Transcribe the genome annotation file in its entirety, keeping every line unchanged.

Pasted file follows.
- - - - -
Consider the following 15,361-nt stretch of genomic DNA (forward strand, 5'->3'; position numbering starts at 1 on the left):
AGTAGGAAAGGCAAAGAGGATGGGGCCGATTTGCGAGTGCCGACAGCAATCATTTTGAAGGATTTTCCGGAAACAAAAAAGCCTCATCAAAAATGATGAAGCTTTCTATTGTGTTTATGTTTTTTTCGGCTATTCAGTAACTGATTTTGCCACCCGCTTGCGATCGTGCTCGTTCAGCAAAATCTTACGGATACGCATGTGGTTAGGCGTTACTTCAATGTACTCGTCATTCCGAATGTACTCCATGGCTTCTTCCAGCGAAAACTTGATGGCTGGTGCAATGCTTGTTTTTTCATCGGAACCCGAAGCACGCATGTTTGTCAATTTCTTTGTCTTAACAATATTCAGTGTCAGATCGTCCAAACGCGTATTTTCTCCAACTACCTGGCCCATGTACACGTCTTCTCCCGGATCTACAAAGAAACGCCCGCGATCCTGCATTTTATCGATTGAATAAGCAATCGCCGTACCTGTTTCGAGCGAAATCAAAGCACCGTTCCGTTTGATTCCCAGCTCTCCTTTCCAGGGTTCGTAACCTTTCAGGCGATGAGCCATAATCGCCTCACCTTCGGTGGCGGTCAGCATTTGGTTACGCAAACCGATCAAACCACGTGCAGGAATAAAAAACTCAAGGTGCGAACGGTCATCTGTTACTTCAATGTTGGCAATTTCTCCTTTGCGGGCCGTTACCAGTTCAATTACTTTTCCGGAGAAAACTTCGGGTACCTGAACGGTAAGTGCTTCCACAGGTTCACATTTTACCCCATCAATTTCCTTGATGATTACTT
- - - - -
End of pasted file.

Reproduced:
Consider the following 15,361-nt stretch of genomic DNA (forward strand, 5'->3'; position numbering starts at 1 on the left):
AGTAGGAAAGGCAAAGAGGATGGGGCCGATTTGCGAGTGCCGACAGCAATCATTTTGAAGGATTTTCCGGAAACAAAAAAGCCTCATCAAAAATGATGAAGCTTTCTATTGTGTTTATGTTTTTTTCGGCTATTCAGTAACTGATTTTGCCACCCGCTTGCGATCGTGCTCGTTCAGCAAAATCTTACGGATACGCATGTGGTTAGGCGTTACTTCAATGTACTCGTCATTCCGAATGTACTCCATGGCTTCTTCCAGCGAAAACTTGATGGCTGGTGCAATGCTTGTTTTTTCATCGGAACCCGAAGCACGCATGTTTGTCAATTTCTTTGTCTTAACAATATTCAGTGTCAGATCGTCCAAACGCGTATTTTCTCCAACTACCTGGCCCATGTACACGTCTTCTCCCGGATCTACAAAGAAACGCCCGCGATCCTGCATTTTATCGATTGAATAAGCAATCGCCGTACCTGTTTCGAGCGAAATCAAAGCACCGTTCCGTTTGATTCCCAGCTCTCCTTTCCAGGGTTCGTAACCTTTCAGGCGATGAGCCATAATCGCCTCACCTTCGGTGGCGGTCAGCATTTGGTTACGCAAACCGATCAAACCACGTGCAGGAATAAAAAACTCAAGGTGCGAACGGTCATCTGTTACTTCAATGTTGGCAATTTCTCCTTTGCGGGCCGTTACCAGTTCAATTACTTTTCCGGAGAAAACTTCGGGTACCTGAACGGTAAGTGCTTCCACAGGTTCACATTTTACCCCATCAATTTCCTTGATGATTACTT